This Minister Reckons Publishing The Leaked Brexit Analysis Wouldn’t Be In The National Interest
Steve Baker played down a new Brexit impact assessment, leaked to BuzzFeed News, which says leaving the EU will adversely hit almost every sector and every UK region.
A government minister has played down the significance of a leaked Brexit analysis that says the UK would be worse off outside the European Union under every scenario modelled – and said it would not be in the "national interest" to publish it.
Steve Baker, a minister at the Department for Exiting the European Union (DExEU), came under pressure from MPs on all sides to release the assessment exclusively revealed by BuzzFeed News last night.
But he said the analysis had not yet been completed and was "not yet anywhere near being approved by ministers". He told the House of Commons: "The government cannot be expected to publish that analysis while the negotiations continue, which would surely harm the national interest."
Baker also claimed that BuzzFeed News’ article was "a selective interpretation of a preliminary analysis" and "an attempt to undermine our exit from the European Union". And he said that civil service forecasts were "always wrong" – a claim that sparked anger from a civil servants' union.
Baker's comments were not well received by some Tory MPs. Antoinette Sandbach, who represents Eddisbury, Cheshire, said: "Quite frankly, minister, I take exception to being told that it's not in the national interest for me to see the report that allows me to best represent my constituents."
Heidi Allen, Tory MP for South Cambridgeshire, added: "It is our role, as accepted by government, to scrutinise the deal to ensure it is the very best it can be for all our citizens ... This is a one-time deal only and I for one owe it to my constituents to show I've exercised full scrutiny."
And Labour MP Pat McFadden, a former shadow Europe minister, said bluntly: "Ministers keep using the excuse that it is in the national interest to withhold information about the economic impact of Brexit – that is, on the days when they admit that such information exists.
"But I tell you what's really not patriotic, and that is to pursue a policy that will make your country poorer than it would otherwise be in order to satisfy right-wing nationalist ideology."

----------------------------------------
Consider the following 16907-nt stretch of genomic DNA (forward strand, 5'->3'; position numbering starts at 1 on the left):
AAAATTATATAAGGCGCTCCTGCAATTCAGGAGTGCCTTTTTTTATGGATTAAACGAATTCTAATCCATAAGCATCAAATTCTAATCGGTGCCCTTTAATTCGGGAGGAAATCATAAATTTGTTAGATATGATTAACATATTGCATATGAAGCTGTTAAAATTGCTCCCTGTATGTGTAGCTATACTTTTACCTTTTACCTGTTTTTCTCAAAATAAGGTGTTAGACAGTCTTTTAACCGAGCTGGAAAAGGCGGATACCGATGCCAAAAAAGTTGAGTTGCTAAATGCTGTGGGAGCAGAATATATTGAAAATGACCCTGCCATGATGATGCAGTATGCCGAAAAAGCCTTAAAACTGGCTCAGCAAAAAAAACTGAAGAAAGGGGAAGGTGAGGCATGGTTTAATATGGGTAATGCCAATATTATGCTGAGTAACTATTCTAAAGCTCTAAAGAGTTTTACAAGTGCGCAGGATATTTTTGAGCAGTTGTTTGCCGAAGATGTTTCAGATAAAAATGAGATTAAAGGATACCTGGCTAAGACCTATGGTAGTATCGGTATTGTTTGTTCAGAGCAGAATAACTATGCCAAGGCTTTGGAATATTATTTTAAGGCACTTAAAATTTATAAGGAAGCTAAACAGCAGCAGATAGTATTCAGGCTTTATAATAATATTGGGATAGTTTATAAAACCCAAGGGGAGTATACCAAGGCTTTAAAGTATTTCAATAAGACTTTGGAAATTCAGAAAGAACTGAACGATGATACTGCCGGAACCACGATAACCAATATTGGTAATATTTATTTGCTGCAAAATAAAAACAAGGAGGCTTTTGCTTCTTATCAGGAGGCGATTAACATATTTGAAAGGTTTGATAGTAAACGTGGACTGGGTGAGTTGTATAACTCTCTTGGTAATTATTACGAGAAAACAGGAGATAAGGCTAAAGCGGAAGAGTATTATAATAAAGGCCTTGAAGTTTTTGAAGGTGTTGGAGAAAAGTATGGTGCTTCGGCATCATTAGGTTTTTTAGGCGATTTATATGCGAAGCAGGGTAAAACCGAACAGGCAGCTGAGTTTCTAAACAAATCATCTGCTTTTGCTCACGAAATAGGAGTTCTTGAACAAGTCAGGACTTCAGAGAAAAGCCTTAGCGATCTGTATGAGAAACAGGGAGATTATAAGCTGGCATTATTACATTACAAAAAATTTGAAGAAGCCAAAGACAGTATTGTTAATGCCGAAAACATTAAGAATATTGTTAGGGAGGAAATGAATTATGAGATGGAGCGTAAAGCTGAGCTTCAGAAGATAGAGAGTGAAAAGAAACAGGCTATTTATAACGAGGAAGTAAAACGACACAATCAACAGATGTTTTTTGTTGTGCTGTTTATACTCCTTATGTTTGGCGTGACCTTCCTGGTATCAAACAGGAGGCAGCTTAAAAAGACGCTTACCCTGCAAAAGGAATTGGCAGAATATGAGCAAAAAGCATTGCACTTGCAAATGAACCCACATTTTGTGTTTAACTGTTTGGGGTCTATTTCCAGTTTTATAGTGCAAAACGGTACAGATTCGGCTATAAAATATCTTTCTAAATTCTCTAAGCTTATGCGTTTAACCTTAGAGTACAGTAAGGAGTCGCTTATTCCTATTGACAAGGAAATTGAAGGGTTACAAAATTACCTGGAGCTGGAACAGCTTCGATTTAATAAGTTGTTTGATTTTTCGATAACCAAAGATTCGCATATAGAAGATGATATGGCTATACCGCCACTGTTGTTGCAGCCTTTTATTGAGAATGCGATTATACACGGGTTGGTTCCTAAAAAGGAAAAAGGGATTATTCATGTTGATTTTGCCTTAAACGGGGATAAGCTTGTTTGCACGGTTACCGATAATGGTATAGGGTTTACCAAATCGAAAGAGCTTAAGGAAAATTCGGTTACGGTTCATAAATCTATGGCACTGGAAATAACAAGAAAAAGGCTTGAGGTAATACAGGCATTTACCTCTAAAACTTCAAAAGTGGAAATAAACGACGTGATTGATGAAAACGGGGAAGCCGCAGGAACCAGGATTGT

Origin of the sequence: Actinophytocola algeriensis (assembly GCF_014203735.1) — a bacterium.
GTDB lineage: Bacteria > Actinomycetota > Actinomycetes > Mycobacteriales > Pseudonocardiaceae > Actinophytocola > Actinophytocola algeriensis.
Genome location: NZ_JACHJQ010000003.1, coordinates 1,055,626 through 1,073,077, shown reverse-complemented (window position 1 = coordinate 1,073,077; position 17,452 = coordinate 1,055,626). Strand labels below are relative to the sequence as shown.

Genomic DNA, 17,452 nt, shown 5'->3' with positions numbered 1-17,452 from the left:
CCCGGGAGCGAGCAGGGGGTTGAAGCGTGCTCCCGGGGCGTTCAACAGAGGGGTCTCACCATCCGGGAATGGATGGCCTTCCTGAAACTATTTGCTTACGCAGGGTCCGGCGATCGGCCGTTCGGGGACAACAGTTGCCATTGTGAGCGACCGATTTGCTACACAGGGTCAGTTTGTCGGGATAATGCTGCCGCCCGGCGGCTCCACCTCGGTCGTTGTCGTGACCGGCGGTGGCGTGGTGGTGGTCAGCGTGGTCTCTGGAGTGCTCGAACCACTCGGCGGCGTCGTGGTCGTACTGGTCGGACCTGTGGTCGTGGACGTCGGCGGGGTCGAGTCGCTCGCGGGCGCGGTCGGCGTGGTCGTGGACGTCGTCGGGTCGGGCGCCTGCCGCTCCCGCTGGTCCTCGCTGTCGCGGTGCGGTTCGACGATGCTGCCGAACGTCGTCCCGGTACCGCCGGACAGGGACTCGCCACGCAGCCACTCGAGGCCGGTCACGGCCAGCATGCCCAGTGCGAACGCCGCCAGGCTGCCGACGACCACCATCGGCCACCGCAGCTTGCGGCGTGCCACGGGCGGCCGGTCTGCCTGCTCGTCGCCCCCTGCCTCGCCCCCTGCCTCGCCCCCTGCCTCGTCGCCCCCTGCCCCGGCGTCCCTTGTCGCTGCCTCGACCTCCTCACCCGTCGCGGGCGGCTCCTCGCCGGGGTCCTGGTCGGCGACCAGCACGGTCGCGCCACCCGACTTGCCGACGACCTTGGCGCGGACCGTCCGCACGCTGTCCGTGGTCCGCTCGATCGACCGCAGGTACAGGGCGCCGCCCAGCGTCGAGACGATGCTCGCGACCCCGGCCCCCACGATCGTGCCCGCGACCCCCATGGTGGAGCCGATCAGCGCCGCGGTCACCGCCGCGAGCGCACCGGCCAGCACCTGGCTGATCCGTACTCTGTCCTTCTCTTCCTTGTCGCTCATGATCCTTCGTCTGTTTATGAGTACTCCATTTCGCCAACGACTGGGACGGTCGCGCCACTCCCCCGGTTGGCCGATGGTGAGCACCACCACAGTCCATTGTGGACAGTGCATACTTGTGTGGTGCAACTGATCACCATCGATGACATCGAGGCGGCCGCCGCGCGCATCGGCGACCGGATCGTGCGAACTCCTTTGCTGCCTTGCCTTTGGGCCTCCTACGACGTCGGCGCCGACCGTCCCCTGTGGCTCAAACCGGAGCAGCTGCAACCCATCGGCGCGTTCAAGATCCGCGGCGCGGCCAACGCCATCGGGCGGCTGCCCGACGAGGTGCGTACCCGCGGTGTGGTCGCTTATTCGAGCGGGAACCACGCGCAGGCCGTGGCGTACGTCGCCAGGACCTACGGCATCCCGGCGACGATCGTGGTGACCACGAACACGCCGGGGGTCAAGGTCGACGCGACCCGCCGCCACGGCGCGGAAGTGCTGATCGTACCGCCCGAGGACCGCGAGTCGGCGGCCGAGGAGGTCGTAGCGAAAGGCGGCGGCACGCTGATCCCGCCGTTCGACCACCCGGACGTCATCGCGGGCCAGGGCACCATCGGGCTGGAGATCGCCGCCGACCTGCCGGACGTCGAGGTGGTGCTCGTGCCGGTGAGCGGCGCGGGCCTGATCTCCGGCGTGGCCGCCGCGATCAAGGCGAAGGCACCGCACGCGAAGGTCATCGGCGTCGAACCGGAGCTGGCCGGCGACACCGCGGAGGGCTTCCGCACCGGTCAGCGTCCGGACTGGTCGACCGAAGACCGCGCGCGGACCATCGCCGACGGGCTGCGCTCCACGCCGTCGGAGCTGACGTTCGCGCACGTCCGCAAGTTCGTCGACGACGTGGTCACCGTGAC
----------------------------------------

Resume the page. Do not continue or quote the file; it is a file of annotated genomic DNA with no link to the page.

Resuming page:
The report, titled “EU Exit Analysis – Cross Whitehall Briefing”, was prepared by officials across Whitehall for DExEU but Baker admitted he hadn’t seen the paper until its existence was revealed by BuzzFeed News.
Baker, who was a leading member of the European Research Group, an influential bloc of Eurosceptic Tory backbenchers, before becoming a Brexit minister last year, said it was a draft paper brought together for ministers this month in a "cross-Whitehall effort to support our negotiating priorities”.
"It has not been led by my department," he added.
The FDA union, which represents senior public servants, issued a statement in response to Baker's claims that government forecasts are "always wrong". General secretary Dave Penman said: "His remarks today not only insult the dedicated professionals working in his department and across the civil service, but they epitomise the current state of affairs in government.
"We have just witnessed the extraordinary scene of a serving minister telling the House that, whatever analysis his own department comes up with, he simply won't believe it. The public will rightly ask how this fingers-in-ears approach is supposed to help the country navigate such a complex and unprecedented challenge as leaving the EU."
Prime minister Theresa May was forced to address the issue at a cabinet meeting on Tuesday morning, before she jetted off to China on a three-day trade mission.